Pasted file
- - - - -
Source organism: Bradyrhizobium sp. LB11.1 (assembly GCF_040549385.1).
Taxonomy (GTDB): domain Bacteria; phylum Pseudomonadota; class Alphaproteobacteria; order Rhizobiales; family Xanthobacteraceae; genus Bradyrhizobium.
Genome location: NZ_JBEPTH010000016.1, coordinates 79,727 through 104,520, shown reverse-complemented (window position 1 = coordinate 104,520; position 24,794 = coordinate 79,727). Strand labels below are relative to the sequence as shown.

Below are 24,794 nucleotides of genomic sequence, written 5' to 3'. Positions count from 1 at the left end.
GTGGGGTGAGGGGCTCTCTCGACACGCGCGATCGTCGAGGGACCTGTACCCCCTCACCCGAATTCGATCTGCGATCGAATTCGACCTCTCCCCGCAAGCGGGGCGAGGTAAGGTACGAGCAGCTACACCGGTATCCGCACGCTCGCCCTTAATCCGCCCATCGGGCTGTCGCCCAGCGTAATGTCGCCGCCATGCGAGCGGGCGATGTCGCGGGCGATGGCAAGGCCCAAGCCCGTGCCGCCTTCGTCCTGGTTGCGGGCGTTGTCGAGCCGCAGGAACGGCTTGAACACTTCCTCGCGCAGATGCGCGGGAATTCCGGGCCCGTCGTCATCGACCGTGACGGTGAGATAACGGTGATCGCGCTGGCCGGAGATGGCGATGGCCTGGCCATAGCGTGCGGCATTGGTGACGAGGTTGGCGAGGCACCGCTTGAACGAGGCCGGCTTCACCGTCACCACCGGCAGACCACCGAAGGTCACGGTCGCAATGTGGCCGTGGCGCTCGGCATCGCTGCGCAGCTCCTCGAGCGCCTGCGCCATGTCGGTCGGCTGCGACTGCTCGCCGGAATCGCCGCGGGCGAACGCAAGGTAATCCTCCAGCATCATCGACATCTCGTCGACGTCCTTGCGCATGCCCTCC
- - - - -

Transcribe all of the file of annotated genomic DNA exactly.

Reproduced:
Source organism: Bradyrhizobium sp. LB11.1 (assembly GCF_040549385.1).
Taxonomy (GTDB): domain Bacteria; phylum Pseudomonadota; class Alphaproteobacteria; order Rhizobiales; family Xanthobacteraceae; genus Bradyrhizobium.
Genome location: NZ_JBEPTH010000016.1, coordinates 79,727 through 104,520, shown reverse-complemented (window position 1 = coordinate 104,520; position 24,794 = coordinate 79,727). Strand labels below are relative to the sequence as shown.

Below are 24,794 nucleotides of genomic sequence, written 5' to 3'. Positions count from 1 at the left end.
GTGGGGTGAGGGGCTCTCTCGACACGCGCGATCGTCGAGGGACCTGTACCCCCTCACCCGAATTCGATCTGCGATCGAATTCGACCTCTCCCCGCAAGCGGGGCGAGGTAAGGTACGAGCAGCTACACCGGTATCCGCACGCTCGCCCTTAATCCGCCCATCGGGCTGTCGCCCAGCGTAATGTCGCCGCCATGCGAGCGGGCGATGTCGCGGGCGATGGCAAGGCCCAAGCCCGTGCCGCCTTCGTCCTGGTTGCGGGCGTTGTCGAGCCGCAGGAACGGCTTGAACACTTCCTCGCGCAGATGCGCGGGAATTCCGGGCCCGTCGTCATCGACCGTGACGGTGAGATAACGGTGATCGCGCTGGCCGGAGATGGCGATGGCCTGGCCATAGCGTGCGGCATTGGTGACGAGGTTGGCGAGGCACCGCTTGAACGAGGCCGGCTTCACCGTCACCACCGGCAGACCACCGAAGGTCACGGTCGCAATGTGGCCGTGGCGCTCGGCATCGCTGCGCAGCTCCTCGAGCGCCTGCGCCATGTCGGTCGGCTGCGACTGCTCGCCGGAATCGCCGCGGGCGAACGCAAGGTAATCCTCCAGCATCATCGACATCTCGTCGACGTCCTTGCGCATGCCCTCC